- There are some basic standards of deck management interface (drag and drop cards, auto populating deck copy codes as you gather cards you don’t have already) and purchasing speed (buy cards in bulk or speed up crafting) that GU doesn’t have
- Solution: Make a better collection viewing interface
- Solution: Given nature of blockchain transactions needing to occur one by one, work with Immutable Marketplace to batch these processes or introduce more formalized partnership with Token Trove
People don’t earn enough*
- It’s difficult, even for the best of players, to recoup the investment they have put into the game
- Solution: Introduce $GODS staking to appeal to the strictly investor / speculator cohort
- Solution: Introduce Daily Play to Earn (feature is in the works)
- Solution: Introduce other modes beyond standard ranked play that still reward skill (i.e. Hearthstone’s Arena)
*Whether this is a true problem or simply the harsh reality of having built a stable, non pyramid scheme economy is yet to be seen
NFT card quality doesn’t have enough utility beyond cosmetics
- Having a deck full of meteorite cards is no different (besides optics) of having a deck full of diamonds
- Solution: Create incentives to “shine up” decks such as increasing $GODS payout if you win with a Diamond Deck (for example, with daily P2E the shine of your deck will increase your point earn by win and thus your % of the daily $GODS pool).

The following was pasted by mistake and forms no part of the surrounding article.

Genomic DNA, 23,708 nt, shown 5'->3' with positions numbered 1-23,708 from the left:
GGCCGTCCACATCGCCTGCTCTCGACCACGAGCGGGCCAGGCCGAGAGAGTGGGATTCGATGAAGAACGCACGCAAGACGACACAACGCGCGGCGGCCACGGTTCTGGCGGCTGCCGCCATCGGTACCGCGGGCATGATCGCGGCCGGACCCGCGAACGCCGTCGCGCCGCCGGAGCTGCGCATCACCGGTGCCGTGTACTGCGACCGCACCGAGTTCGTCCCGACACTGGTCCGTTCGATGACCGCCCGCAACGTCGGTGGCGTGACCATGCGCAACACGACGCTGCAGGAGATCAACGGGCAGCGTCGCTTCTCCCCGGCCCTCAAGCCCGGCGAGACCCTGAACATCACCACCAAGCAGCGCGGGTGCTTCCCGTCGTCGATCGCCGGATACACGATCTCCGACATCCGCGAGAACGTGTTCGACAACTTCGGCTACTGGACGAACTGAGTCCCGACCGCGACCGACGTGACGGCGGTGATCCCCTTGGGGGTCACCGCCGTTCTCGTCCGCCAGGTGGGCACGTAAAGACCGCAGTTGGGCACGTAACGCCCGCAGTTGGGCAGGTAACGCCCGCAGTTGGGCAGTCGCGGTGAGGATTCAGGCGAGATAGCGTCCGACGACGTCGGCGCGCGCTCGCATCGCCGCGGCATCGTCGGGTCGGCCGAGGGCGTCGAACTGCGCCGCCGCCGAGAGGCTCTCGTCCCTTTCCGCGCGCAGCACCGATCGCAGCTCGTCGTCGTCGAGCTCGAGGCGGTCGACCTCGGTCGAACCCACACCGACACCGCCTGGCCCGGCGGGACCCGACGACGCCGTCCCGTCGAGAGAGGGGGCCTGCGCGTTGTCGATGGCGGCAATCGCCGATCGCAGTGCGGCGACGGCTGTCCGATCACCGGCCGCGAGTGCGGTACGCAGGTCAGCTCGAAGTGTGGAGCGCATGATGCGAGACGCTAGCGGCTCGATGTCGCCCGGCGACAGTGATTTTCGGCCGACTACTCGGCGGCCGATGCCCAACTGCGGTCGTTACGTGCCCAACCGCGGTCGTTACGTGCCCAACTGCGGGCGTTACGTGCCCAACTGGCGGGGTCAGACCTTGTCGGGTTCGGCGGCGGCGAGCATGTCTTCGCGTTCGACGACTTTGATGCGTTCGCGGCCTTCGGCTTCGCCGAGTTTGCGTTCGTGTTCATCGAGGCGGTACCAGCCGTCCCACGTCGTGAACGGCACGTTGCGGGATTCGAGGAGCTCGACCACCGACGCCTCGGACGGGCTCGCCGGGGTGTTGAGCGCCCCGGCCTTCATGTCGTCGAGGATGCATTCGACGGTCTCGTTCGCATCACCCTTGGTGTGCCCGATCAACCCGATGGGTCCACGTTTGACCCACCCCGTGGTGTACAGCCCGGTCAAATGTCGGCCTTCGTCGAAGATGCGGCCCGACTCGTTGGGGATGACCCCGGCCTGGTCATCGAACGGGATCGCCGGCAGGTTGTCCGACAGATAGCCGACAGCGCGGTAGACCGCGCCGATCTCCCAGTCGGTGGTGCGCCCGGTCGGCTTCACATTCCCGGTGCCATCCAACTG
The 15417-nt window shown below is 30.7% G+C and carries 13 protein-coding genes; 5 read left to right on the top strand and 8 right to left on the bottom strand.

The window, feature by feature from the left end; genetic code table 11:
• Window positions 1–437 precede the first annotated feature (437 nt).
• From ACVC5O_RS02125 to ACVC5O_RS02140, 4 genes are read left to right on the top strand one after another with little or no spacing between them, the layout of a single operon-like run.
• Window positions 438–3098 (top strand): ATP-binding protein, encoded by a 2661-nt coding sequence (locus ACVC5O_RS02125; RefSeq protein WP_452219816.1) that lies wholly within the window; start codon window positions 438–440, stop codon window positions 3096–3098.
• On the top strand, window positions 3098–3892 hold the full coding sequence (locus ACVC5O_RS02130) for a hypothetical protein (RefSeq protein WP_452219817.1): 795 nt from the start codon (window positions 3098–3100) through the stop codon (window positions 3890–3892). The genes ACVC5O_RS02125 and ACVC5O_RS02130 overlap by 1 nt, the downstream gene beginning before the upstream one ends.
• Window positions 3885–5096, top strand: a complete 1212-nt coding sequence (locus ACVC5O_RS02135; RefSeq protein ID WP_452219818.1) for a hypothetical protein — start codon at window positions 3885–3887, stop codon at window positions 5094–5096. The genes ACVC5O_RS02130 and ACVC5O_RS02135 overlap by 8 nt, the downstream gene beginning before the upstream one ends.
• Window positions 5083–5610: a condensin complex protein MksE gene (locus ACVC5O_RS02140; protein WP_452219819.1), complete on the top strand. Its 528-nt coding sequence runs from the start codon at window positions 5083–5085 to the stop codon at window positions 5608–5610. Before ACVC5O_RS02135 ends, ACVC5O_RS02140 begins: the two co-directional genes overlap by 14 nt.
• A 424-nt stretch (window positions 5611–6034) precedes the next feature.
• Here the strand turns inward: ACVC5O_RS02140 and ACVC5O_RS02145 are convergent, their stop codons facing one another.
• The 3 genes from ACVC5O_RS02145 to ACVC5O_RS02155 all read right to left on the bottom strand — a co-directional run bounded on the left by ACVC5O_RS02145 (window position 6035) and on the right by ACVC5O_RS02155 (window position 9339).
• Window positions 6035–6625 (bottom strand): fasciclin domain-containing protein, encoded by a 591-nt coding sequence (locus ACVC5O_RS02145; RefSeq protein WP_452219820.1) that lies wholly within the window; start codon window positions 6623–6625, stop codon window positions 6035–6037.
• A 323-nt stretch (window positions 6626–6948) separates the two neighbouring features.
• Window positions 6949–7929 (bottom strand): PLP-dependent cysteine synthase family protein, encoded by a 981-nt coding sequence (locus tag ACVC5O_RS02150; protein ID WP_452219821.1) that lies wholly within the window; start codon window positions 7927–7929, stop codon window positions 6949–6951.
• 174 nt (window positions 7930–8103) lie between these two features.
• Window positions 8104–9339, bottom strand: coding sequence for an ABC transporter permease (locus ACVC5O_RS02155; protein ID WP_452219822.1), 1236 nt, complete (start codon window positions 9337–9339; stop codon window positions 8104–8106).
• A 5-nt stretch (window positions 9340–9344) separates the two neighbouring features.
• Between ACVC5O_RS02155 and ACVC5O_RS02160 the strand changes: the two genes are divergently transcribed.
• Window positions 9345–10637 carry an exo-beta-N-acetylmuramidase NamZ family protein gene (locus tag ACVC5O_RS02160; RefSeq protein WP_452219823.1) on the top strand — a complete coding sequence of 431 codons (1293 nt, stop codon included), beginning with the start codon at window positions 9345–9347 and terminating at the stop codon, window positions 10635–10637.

It’s an exciting time to be in web3 gaming. The back half of 2021 into 2022 were quarters of bullish investment in blockchain games with deal value growing from $83M in Q1'21 to $1.6B in Q1'22 according to InvestGame’s activity report. There are fascinating problems to be solved. It’s hard to build fun games. It’s hard to build secure blockchain technology. There’s lots of noise, but I believe that products like GU will make it out on the other side. Game development is an art and science and as with any product, you must choose which of the infinite improvements or optimizations warrant the time and resources of a constrained development team. The GU team has built an economy that rewards skill, not effort and has overcome a remarkable number of challenges such as fighting legions of bots sent to exploit both the game and marketplace and finding environmentally friendly solutions to high volume trading on Layer 2s. GU has the highest number of utility NFTs in any video game to date and by partnering with Immutable X, has made their security as strong as Ethereum’s. Beyond the game and NFTs, the Gods Unchained Universe has tremendous substance with lore, music, and art. As we move into Gen3 of crypto games, it’s my hope that consumers lionize teams that build products like GU. It will be exciting to see where this team goes next.
A note from Alex:
Special thanks to Chris Clay for taking the time to discuss at length his vision for the game and his perspectives on where web3 gaming will go in the future. My deepest gratitude also for Sophia Weng, my classmate and co-researcher on the “Evolution of Video Game Economies” for enduring my often “non crypto believer” perspectives and being a thought partner on the piece. Follow her amazing work on the crypto space here. I’m looking forward to the amazing things she’ll do at Manticore.
Disclaimer: While the research was performed and deep dive was written independently, at the time of making the publication, Alex is providing investment services to BITKRAFT. BITKRAFT is an investor in Immutable, the game developer behind Gods Unchained.